Chemo Brain Seems to Start Before Chemotherapy Treatment, May Be Linked to Stress and Fatigue

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Many women who get chemotherapy to treat breast cancer say they have problems remembering, thinking, and concentrating during and after treatment. These problems are commonly called “chemo brain” or “chemo fog” – doctors call these issues “cognitive impairment” or “cognitive problems.”

Some women may have trouble with:

  • learning new tasks
  • remembering names
  • paying attention and concentrating
  • finding the right words
  • multitasking
  • organizing thoughts
  • remembering where things are (keys, glasses, etc.)

A small study has found that about a month before chemotherapy was supposed to start, many women were already having memory problems and that these problems may be more closely linked to the stress and fatigue that come with a breast cancer diagnosis than to chemotherapy.

The study was presented at the 2012 San Antonio Breast Cancer Symposium.

To see if women diagnosed with breast cancer had changes in their brains, the researchers used functional MRI scans to measure brain activity. Functional MRI does this by detecting changes in blood flow in various parts of the brain.

The researchers looked at the brain function of 65 women diagnosed with early-stage breast cancer (stages 0-IIIA) and compared them to 32 women who hadn’t been diagnosed with breast cancer who were about the same age. Among the women diagnosed with breast cancer:

  • 28 were going to have chemotherapy after surgery
  • 37 were going to have radiation after surgery

The researchers did the functional MRI scans of the women diagnosed with breast cancer at three points during treatment:

  • after surgery
  • a month before starting chemotherapy or radiation
  • either a month after chemotherapy ended or 5 months after radiation ended (this time difference meant the women had the third functional MRI scan at about the same time)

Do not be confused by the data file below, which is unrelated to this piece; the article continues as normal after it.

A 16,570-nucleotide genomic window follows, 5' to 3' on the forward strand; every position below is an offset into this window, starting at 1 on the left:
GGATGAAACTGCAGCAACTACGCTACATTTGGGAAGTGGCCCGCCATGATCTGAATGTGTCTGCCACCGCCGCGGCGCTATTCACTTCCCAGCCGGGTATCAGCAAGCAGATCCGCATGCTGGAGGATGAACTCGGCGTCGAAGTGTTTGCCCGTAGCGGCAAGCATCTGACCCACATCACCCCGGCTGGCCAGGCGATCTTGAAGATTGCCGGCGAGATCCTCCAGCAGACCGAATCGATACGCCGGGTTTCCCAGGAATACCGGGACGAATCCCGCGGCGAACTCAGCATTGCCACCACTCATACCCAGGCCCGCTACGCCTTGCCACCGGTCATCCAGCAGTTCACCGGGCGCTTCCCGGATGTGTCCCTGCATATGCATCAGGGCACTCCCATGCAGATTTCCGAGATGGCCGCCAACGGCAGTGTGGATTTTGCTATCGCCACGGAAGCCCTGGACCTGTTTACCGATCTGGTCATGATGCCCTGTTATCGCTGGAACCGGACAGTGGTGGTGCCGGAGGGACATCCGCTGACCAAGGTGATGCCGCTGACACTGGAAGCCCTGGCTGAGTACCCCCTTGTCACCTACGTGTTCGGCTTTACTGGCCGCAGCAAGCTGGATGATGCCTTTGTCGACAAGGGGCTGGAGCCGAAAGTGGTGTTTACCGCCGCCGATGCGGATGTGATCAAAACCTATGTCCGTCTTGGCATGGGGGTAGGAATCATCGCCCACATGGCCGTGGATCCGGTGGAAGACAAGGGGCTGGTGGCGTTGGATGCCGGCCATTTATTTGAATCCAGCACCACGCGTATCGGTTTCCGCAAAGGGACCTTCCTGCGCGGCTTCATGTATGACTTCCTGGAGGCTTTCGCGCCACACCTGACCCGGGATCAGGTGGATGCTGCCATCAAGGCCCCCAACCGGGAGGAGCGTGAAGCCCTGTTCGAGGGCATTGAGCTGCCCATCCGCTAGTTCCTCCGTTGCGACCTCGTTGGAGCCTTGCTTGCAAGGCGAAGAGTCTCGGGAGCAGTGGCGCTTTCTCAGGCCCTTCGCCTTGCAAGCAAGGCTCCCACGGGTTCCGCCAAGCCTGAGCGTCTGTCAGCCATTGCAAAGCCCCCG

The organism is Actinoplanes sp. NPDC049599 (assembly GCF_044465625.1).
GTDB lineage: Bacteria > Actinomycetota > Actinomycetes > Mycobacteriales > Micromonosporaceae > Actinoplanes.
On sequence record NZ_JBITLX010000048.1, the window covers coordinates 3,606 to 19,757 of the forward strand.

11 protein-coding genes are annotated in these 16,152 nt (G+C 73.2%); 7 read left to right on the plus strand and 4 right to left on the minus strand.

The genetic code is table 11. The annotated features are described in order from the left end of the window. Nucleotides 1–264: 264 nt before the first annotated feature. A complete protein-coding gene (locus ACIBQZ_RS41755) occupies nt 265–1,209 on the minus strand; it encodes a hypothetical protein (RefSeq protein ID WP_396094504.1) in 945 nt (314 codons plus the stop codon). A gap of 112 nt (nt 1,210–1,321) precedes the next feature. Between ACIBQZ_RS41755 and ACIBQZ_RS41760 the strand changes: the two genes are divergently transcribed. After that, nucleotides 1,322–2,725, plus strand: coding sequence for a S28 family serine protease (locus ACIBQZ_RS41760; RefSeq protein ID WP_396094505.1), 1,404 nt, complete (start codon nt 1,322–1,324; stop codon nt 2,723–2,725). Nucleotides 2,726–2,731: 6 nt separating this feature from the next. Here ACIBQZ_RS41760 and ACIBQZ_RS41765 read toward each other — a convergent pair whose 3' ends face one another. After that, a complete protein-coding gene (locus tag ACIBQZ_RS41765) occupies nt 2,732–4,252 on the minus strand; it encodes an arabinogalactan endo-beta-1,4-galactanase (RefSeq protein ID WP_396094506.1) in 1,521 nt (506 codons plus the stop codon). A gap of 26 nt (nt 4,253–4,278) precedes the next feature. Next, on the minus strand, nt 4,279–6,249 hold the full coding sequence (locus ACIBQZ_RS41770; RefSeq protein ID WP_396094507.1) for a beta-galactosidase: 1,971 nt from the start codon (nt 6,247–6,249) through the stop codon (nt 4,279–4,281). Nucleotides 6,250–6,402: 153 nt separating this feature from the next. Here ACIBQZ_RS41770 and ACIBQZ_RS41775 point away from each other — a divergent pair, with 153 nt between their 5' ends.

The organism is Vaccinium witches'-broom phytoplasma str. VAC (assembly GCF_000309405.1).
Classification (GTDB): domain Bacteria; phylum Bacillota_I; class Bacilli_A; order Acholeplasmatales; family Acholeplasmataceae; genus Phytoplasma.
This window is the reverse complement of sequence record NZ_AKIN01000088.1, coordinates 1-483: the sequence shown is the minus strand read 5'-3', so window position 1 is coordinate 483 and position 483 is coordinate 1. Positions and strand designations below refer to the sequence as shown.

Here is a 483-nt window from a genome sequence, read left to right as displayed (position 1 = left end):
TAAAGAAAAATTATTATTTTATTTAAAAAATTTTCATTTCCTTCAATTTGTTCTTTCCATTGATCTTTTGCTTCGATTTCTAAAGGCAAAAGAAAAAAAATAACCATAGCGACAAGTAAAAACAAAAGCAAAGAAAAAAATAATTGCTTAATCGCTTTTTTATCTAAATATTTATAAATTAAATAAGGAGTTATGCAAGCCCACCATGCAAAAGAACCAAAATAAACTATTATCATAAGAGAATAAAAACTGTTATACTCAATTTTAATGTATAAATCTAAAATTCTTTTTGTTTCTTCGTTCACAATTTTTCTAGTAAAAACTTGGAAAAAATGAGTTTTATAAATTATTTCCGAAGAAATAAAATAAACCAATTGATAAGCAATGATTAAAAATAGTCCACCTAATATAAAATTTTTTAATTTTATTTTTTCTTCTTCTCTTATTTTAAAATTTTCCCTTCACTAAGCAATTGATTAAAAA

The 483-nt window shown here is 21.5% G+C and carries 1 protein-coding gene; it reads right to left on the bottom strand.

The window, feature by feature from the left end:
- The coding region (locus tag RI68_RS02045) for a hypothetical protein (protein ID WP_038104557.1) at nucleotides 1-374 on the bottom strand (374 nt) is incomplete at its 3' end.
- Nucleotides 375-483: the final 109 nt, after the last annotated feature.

The women who hadn’t been diagnosed with breast cancer had two functional MRI scans:

  • one after a negative mammogram
  • one 5 months later

The women did a verbal working memory task while getting the functional MRIs.

Each time they had a functional MRI, the women told the researchers how they felt they were thinking and remembering, as well as the level of fatigue they were experiencing.

Compared to the women who were scheduled to get radiation and the women who hadn’t been diagnosed with breast cancer, the women scheduled to get chemotherapy:

  • experienced more severe fatigue; this difference was significant, which means that it was likely because of the scheduled chemotherapy and not just due to chance
  • did worse on the memory task during the functional MRI after surgery
  • had less activation in the left inferior front gyrus, a part of the brain that is very important in working memory tasks

The women scheduled to get radiation did better on the memory tests than the women scheduled to get chemotherapy, and the women who hadn’t been diagnosed did the best on the memory tests.

In all three groups, women who reported more severe fatigue did worse on the memory tests and reported more thinking and memory problems.

The good news is that most of the women who were scheduled to get chemotherapy recovered much of their thinking and memory abilities after chemotherapy ended – there weren’t many differences in the final functional MRI scans between the three groups.

This study suggests that “chemo brain” may not be the best name for the thinking and memory problems that may happen after a breast cancer diagnosis. More research is needed, but it seems that the problems are caused – at least in part – by the stress and fatigue that comes with a breast cancer diagnosis.

Instead of focusing on treatments to improve memory, treatments to ease fatigue may be more helpful for women who have thinking and memory problems. Some complementary and holistic medicine techniques have been shown to reduce fatigue, including:

  • acupuncture
  • massage
  • meditation
  • Reiki
  • tai chi
  • yoga

Small studies and anecdotal evidence suggest that lifestyle changes such as exercising more, relieving stress, getting enough sleep, and eating a balanced, healthy diet can help ease fatigue.

If you’ve been diagnosed with breast cancer and are having thinking and memory problems and are experiencing fatigue, there are things you can do to help yourself. Visit the Breastcancer.org page on Fatigue to learn more about how to manage this very common side effect.

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